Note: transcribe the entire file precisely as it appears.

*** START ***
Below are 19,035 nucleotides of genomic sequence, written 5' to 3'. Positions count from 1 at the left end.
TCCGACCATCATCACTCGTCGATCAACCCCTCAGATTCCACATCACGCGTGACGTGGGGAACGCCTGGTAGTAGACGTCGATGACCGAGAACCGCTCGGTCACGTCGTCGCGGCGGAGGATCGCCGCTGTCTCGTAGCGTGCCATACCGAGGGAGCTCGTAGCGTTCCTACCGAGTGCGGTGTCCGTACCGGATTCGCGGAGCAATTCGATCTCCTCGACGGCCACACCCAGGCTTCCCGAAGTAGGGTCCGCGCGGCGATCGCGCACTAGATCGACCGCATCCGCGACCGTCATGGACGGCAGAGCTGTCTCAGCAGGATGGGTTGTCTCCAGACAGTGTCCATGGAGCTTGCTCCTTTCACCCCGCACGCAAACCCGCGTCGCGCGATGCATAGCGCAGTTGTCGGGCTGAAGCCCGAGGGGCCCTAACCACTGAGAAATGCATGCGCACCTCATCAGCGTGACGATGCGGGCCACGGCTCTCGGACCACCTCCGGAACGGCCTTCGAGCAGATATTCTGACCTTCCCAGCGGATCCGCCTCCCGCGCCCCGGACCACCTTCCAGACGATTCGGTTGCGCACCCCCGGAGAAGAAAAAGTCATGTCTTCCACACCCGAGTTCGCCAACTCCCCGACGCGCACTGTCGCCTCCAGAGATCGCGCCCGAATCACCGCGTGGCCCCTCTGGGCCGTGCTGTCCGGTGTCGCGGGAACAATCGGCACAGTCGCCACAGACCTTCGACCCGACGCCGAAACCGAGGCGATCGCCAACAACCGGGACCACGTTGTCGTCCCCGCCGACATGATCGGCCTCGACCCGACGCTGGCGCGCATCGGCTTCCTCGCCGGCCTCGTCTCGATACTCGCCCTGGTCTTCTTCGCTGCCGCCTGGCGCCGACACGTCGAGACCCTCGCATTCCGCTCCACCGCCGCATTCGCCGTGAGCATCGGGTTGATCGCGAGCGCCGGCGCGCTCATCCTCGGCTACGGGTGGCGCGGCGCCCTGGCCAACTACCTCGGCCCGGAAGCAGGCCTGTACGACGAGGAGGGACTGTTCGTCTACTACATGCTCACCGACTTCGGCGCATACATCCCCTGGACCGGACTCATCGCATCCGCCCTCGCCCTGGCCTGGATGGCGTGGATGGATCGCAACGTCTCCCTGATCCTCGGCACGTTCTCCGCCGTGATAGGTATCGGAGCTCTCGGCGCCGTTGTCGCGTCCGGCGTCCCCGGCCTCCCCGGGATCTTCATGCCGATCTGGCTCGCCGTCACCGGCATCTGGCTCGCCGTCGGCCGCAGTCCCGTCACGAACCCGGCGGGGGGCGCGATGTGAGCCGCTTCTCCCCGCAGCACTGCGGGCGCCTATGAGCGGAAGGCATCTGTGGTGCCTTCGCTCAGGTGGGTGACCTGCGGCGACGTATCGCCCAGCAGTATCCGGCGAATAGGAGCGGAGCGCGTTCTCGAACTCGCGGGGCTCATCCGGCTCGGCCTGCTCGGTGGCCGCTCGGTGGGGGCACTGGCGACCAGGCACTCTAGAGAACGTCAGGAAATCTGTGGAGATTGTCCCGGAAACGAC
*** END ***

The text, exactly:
Below are 19,035 nucleotides of genomic sequence, written 5' to 3'. Positions count from 1 at the left end.
TCCGACCATCATCACTCGTCGATCAACCCCTCAGATTCCACATCACGCGTGACGTGGGGAACGCCTGGTAGTAGACGTCGATGACCGAGAACCGCTCGGTCACGTCGTCGCGGCGGAGGATCGCCGCTGTCTCGTAGCGTGCCATACCGAGGGAGCTCGTAGCGTTCCTACCGAGTGCGGTGTCCGTACCGGATTCGCGGAGCAATTCGATCTCCTCGACGGCCACACCCAGGCTTCCCGAAGTAGGGTCCGCGCGGCGATCGCGCACTAGATCGACCGCATCCGCGACCGTCATGGACGGCAGAGCTGTCTCAGCAGGATGGGTTGTCTCCAGACAGTGTCCATGGAGCTTGCTCCTTTCACCCCGCACGCAAACCCGCGTCGCGCGATGCATAGCGCAGTTGTCGGGCTGAAGCCCGAGGGGCCCTAACCACTGAGAAATGCATGCGCACCTCATCAGCGTGACGATGCGGGCCACGGCTCTCGGACCACCTCCGGAACGGCCTTCGAGCAGATATTCTGACCTTCCCAGCGGATCCGCCTCCCGCGCCCCGGACCACCTTCCAGACGATTCGGTTGCGCACCCCCGGAGAAGAAAAAGTCATGTCTTCCACACCCGAGTTCGCCAACTCCCCGACGCGCACTGTCGCCTCCAGAGATCGCGCCCGAATCACCGCGTGGCCCCTCTGGGCCGTGCTGTCCGGTGTCGCGGGAACAATCGGCACAGTCGCCACAGACCTTCGACCCGACGCCGAAACCGAGGCGATCGCCAACAACCGGGACCACGTTGTCGTCCCCGCCGACATGATCGGCCTCGACCCGACGCTGGCGCGCATCGGCTTCCTCGCCGGCCTCGTCTCGATACTCGCCCTGGTCTTCTTCGCTGCCGCCTGGCGCCGACACGTCGAGACCCTCGCATTCCGCTCCACCGCCGCATTCGCCGTGAGCATCGGGTTGATCGCGAGCGCCGGCGCGCTCATCCTCGGCTACGGGTGGCGCGGCGCCCTGGCCAACTACCTCGGCCCGGAAGCAGGCCTGTACGACGAGGAGGGACTGTTCGTCTACTACATGCTCACCGACTTCGGCGCATACATCCCCTGGACCGGACTCATCGCATCCGCCCTCGCCCTGGCCTGGATGGCGTGGATGGATCGCAACGTCTCCCTGATCCTCGGCACGTTCTCCGCCGTGATAGGTATCGGAGCTCTCGGCGCCGTTGTCGCGTCCGGCGTCCCCGGCCTCCCCGGGATCTTCATGCCGATCTGGCTCGCCGTCACCGGCATCTGGCTCGCCGTCGGCCGCAGTCCCGTCACGAACCCGGCGGGGGGCGCGATGTGAGCCGCTTCTCCCCGCAGCACTGCGGGCGCCTATGAGCGGAAGGCATCTGTGGTGCCTTCGCTCAGGTGGGTGACCTGCGGCGACGTATCGCCCAGCAGTATCCGGCGAATAGGAGCGGAGCGCGTTCTCGAACTCGCGGGGCTCATCCGGCTCGGCCTGCTCGGTGGCCGCTCGGTGGGGGCACTGGCGACCAGGCACTCTAGAGAACGTCAGGAAATCTGTGGAGATTGTCCCGGAAACGAC